A source of considerable Canadian influence has been an able team of diplomats. headed by one of the world's most experienced foreign ministers. The team is largely intact, and our recent foreign ministers have done their best to make up in moral fervor for what they have lacked in experience. I consider most unfair the newspaper that referred to Green as our "minister of affairs which are foreign to him." He has shown disarming candor about the gaps in his knowledge, and considerable capacity to learn. He could become an outstanding foreign minister.
No axe to grind
However, the most important source of our influence, by a long shot, has been the reputation for disinterestedness. The general belief that Canada had no axe to grind distinguished us from almost all other states and created for our representatives an exceptionally receptive audience. both in the United Nations and NATO. Most countries, like Russia and the United States, have interests which clearly set them apart from others and render their proposals suspect. Others, like India and Italy, have been so intent on gaining prestige that they have made themselves not only suspect but crashing bores.
Canada had been almost alone in seeming to be motivated solely by a desire to be helpful. We left the preaching to Dulles. Nehru and Tito. We displayed little interest in headlines although, ultimately, our contributions received recognition in full measure. Max Freedman. a Canadian who is Washington correspondent for the Manchester Guardian. said recently: "If there is such a thing as the Canadian tradition in diplomacy. it consists in not seeking national recognition for the ideas we have put in the common pool. '
Canada achieved influence not because of its power; rather Canada achieved influence, prestige-—and even power — very largely because it acted as it it were indifferent to prestige and power. In a world of would-be prima donnas, the voice of a well-informed but modest nation was listened to with extraordinary respect. It is this vital element in Canadian influence which the pretentious presentation of our policies is needlessly tossing away.
Recently 1 read the following quotation from Green in Die Zeit, one of the most influential German periodicals: "The French have convinced me that we [Canadians] are a great power." This appeared in a column devoted to "comical sayings of the week."
If Green's politique de grandeur provoked only mirth. 1 should not complain. The world could stand more laughter. But there are less happ> consequences. Our posturing must be inclining foreign governments either to ignore Canadian proposals or to examine them with new skepticism. Instead of being taken at their face value, as in the past, the question is probably being asked, behind our backs: "Is this Canadian proposal a
genuine effort to be constructive, or is it yet another bid to impress the world with Canadian importance and virtue?
Take, for example, the Canadian suggestion of a year ago for a United Nations' presence in Berlin, to be set up after the solution of that knotty problem. It was a helpful proposal, even if modest and premature. The loud fanfare which was sounded by Canadian ministers, however. caused incredulity in diplomatic circles when the details were explained. Surely, it was asked, the C anadians had more in mind than that?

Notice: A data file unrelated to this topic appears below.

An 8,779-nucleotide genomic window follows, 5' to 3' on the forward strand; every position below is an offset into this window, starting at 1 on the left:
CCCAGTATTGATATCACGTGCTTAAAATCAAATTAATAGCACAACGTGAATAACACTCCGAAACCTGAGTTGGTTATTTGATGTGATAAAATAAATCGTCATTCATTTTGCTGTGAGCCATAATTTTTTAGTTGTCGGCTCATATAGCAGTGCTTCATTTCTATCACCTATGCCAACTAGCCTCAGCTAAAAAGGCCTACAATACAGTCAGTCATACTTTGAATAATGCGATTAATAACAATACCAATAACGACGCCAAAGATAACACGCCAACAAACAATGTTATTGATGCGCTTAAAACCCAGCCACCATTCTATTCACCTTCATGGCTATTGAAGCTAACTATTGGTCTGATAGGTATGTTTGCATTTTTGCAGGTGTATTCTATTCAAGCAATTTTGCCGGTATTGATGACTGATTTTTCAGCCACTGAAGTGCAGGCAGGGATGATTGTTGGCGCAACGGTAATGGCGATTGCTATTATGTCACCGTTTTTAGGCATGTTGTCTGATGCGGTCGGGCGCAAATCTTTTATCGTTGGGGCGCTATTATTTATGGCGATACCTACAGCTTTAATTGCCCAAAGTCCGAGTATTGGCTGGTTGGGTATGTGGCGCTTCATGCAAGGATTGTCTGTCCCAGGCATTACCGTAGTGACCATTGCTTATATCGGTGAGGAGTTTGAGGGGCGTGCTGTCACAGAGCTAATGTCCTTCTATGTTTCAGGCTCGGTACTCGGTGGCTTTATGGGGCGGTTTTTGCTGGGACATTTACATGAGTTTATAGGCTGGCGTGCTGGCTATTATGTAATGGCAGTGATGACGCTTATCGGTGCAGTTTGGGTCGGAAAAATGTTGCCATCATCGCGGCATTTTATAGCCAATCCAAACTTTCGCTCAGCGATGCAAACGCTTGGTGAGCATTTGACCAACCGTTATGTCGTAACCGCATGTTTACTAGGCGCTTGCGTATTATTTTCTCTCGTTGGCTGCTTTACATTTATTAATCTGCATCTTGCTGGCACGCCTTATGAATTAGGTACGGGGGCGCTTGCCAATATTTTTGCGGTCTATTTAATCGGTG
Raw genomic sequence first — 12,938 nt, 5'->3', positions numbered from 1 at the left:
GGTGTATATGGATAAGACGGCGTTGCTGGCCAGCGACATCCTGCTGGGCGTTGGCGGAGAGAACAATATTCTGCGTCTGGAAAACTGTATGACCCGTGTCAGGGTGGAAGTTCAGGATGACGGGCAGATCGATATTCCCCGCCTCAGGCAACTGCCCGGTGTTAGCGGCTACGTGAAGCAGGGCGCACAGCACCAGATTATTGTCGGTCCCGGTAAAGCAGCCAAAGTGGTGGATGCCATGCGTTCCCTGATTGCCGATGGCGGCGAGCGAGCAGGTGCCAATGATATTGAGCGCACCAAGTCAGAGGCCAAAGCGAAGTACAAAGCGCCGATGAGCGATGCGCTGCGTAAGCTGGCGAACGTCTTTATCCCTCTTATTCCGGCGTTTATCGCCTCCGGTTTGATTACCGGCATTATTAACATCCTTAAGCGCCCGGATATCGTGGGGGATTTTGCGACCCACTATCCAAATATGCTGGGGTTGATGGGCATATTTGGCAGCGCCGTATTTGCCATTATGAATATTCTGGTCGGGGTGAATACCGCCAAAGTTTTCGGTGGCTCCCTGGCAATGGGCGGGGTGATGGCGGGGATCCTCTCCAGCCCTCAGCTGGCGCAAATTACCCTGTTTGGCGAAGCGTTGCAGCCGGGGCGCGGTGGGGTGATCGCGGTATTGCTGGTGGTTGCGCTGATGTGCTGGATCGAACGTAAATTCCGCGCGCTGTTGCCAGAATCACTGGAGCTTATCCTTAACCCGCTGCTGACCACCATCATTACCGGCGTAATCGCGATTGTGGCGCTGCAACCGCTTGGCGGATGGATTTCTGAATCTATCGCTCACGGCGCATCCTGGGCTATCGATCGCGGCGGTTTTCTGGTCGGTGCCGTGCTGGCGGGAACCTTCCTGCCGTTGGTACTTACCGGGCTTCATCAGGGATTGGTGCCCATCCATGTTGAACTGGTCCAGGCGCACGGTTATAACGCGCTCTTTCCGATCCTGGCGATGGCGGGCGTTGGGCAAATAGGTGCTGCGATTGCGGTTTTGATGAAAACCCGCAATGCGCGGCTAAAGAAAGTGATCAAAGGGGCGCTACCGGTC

Signs of waning influence
I his Berlin suggestion was not the only Canadian initiative ot recent years to have suffered through over-selling. Others were our proposal in the United Nations for the pooling of information on radioactive fallout, and the negotiation of a compromise between Poland and I urkey in the contest for a temporary seat on the Security Council. Useful activity, certainly, but did it rate the publicity drummed up by Canadian spokesmen. No longer do we seem content to insei t good ideas unobtrusively into the common pool, or even to persuade mote powerful allies to adopt them as theii own. Our slightest move is the occasion for ¿i press conference and vociferous, self-congratulation. Unless there is the prospect of public acclaim, we seem tinlikely to act. Is it any wonder our precious reputation for being disinterested is fading away?
A decline in Canada's stock is suggested by the cold shoulder received by Prime Minister Diefenbaker when lie issued his public invitation to the great powers to hold their summit meeting in Quebec; the failure of the C anadian proposals for a new law of the sett aftei Greens confident prediction that they would carry the day; the choice of Moscow' over Montreal for the site of the 1967 World Fair; the necessity for our government to learn from the newspapeis of such developments as the German talks with Spain about bases, and the risky Allied decision to defy the Soviet Union by flying aircraft into Beilin at an increased altitude.
1 rejoice that Canadian diplomats arcgiving of their best to make the disarmament negotiations a success. But does their minister ease the task by suggesting publicly that agreement with the Russians would be simple if our sitie only tried, that Western proposals do not go far enough, and that it is time to accept Russian protestations of sincerity at face value? Green s views may be right. However. he is a newcomer to the disarmament problem. It is hard to imagine his public exhortations being kindly received by the veterans of years of wrangling with the Soviet Union over this exceedingly complex issue.